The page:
More than five years after the Great Recession officially ended in June 2009, a whopping 72 percent of Americans think the economy is still mired in a recession. And while they're technically wrong, it's not hard to see why they have that idea. Despite 56 consecutive months of private sector job growth, the labor force participation rate is at its lowest level since 1978. While the top 1 percent has bounced back just fine, middle-class wages remain stagnant. Can you blame the country for not breaking into "Happy Days Are Here Again"?
In his New York Times column this morning, Nobel Prize-winning economist Paul Krugman identifies what's behind the sluggish economy -- and it isn't "Washington gridlock" or "partisan squabbling." Instead, Krugman declares, it's "the destructive ideology that has taken over the Republican Party."
Since the recovery, Krugman writes, "America has been awash in savings," with both individuals and businesses reluctant to spend and make big investments. "And the mismatch between desired saving and the willingness to invest has kept the economy depressed," Krugman contends. "Remember, your spending is my income and my spending is your income, so if everyone tries to spend less at the same time, everyone’s income falls."
What's the solution? Given what Krugman calls our "huge infrastructure needs, especially in water and transportation" -- and considering the incredibly low interest rates on U.S. government bonds -- massive public investment in infrastructure is in order. Instead, infrastructure spending has plummeted in recent years, as Republicans have proven obstinate in their opposition to the Obama administration's proposals for infrastructure investments. Underlying that opposition is an ideology of "overwhelming hostility to government spending of any kind," Krugman argues. And thanks to the right-wing capture of the GOP, our economy remains depressed.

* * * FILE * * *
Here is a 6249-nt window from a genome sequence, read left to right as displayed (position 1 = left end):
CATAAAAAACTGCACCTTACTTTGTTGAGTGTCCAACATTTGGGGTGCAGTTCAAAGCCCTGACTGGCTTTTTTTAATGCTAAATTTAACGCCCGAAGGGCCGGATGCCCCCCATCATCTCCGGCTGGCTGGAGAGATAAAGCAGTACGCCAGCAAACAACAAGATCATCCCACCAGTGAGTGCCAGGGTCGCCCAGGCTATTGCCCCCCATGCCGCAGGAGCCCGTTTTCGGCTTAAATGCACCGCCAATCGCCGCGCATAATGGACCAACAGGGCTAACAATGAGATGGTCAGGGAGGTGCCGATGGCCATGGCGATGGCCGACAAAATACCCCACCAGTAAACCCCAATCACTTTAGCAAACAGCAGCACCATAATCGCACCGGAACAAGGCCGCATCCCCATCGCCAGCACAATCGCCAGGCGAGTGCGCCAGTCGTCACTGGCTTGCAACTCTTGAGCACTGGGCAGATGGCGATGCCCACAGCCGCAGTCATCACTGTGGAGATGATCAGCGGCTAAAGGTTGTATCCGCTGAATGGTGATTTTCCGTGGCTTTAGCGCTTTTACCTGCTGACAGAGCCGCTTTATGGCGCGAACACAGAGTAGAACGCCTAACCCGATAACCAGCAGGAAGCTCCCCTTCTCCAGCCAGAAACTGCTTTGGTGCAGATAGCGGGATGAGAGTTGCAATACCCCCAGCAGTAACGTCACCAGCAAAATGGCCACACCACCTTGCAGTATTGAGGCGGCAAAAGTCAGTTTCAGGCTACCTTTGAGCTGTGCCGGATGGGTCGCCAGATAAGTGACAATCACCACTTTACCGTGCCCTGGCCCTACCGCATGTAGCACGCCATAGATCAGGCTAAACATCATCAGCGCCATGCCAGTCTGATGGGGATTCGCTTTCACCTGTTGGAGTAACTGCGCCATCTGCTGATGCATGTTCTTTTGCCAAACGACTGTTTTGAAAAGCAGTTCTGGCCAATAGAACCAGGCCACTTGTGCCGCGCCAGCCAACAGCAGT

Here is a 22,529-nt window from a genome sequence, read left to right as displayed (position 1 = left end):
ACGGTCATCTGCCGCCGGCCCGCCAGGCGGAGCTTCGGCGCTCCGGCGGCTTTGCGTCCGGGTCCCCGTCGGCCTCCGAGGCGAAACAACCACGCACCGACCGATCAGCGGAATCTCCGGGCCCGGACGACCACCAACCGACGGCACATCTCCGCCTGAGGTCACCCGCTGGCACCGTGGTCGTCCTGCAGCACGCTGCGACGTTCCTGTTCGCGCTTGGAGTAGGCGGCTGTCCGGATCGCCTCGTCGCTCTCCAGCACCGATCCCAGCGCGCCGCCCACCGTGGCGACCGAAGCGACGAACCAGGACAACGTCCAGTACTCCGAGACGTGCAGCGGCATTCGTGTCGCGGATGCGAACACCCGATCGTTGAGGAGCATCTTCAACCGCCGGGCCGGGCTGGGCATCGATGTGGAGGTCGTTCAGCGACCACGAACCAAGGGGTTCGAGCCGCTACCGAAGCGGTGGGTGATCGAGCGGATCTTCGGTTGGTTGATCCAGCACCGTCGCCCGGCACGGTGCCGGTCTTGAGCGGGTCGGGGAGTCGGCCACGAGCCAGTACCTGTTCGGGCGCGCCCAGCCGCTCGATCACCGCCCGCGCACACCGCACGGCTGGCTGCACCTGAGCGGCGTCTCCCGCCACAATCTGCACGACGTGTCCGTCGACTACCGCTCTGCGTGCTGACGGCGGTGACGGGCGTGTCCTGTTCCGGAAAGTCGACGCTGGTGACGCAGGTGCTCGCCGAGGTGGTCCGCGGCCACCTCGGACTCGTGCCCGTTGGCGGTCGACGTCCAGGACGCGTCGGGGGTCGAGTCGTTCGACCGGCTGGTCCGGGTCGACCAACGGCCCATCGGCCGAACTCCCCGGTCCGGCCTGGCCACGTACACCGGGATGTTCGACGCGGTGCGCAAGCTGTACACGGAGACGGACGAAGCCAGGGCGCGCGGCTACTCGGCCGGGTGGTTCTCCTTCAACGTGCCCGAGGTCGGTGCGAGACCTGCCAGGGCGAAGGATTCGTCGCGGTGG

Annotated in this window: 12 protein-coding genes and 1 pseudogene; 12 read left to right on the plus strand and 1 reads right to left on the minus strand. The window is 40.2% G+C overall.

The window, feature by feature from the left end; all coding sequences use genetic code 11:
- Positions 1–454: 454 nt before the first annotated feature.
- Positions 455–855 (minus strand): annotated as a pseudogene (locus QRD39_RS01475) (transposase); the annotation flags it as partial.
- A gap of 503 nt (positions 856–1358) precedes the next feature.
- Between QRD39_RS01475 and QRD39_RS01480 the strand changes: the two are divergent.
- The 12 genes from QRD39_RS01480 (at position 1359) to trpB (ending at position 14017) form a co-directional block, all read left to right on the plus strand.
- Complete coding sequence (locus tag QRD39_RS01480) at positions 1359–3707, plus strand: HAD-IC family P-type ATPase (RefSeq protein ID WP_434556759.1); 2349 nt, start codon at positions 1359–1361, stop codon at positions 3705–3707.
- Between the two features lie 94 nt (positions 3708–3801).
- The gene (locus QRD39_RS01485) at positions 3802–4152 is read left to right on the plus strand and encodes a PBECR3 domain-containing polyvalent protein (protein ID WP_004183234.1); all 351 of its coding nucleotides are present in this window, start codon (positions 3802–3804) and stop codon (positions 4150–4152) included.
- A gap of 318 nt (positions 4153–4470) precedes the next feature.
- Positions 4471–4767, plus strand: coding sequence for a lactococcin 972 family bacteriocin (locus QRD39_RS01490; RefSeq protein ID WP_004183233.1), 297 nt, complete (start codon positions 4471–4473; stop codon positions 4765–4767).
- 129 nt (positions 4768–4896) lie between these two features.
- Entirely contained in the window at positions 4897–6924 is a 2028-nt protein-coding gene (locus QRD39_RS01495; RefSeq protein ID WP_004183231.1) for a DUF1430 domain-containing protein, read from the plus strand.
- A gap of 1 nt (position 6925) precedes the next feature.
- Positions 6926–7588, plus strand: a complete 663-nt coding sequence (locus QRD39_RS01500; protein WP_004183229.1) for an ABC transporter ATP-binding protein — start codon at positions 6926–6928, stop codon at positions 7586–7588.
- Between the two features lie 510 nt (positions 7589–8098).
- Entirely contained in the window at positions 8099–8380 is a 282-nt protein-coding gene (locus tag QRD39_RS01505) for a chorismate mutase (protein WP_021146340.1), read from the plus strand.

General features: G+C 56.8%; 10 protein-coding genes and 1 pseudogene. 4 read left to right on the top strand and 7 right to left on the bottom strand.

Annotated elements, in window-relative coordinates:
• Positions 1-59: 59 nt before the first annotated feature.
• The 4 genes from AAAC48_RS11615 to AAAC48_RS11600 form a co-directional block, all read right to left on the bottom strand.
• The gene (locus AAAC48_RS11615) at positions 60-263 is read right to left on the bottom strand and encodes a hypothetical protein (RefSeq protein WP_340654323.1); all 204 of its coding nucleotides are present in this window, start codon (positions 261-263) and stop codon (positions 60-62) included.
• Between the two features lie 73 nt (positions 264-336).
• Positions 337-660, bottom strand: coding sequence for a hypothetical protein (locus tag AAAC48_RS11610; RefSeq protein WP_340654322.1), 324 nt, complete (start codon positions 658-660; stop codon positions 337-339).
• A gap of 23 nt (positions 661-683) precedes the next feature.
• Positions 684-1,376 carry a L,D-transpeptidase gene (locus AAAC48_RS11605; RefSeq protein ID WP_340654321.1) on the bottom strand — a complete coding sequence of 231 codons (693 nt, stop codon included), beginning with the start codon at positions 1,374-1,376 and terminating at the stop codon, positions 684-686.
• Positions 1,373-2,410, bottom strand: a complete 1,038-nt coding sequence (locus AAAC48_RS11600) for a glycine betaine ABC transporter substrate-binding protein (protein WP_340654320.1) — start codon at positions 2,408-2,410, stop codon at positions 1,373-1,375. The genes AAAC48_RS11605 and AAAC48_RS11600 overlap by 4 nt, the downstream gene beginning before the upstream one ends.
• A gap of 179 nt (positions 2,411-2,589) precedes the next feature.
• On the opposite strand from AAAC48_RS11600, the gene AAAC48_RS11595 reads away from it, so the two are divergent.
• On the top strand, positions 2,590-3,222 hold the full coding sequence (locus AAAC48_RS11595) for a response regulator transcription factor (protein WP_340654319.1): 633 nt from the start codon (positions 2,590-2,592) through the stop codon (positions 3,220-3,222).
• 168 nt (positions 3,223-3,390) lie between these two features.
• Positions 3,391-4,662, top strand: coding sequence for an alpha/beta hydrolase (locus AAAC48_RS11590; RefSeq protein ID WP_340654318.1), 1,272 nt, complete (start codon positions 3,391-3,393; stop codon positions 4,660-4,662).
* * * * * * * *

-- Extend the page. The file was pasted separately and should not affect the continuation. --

More from Krugman's column:
You can get a sense of this ideology at work in some of the documents produced by House Republicans under the leadership of Paul Ryan, the chairman of the Budget Committee. For example, a 2011 manifesto titled “Spend Less, Owe Less, Grow the Economy” called for sharp spending cuts even in the face of high unemployment, and dismissed as “Keynesian” the notion that “decreasing government outlays for infrastructure lessens government investment.” (I thought that was just arithmetic, but what do I know?) Or take a Wall Street Journal editorial from the same year titled “The Great Misallocators,” asserting that any money the government spends diverts resources away from the private sector, which would always make better use of those resources.
Never mind that the economic models underlying such assertions have failed dramatically in practice, that the people who say such things have been predicting runaway inflation and soaring interest rates year after year and keep being wrong; these aren’t the kind of people who reconsider their views in the light of evidence. Never mind the obvious point that the private sector doesn’t and won’t supply most kinds of infrastructure, from local roads to sewer systems; such distinctions have been lost amid the chants of private sector good, government bad.
And the result, as I said, is that America has turned its back on its own history. We need public investment; at a time of very low interest rates, we could easily afford it. But build we won’t.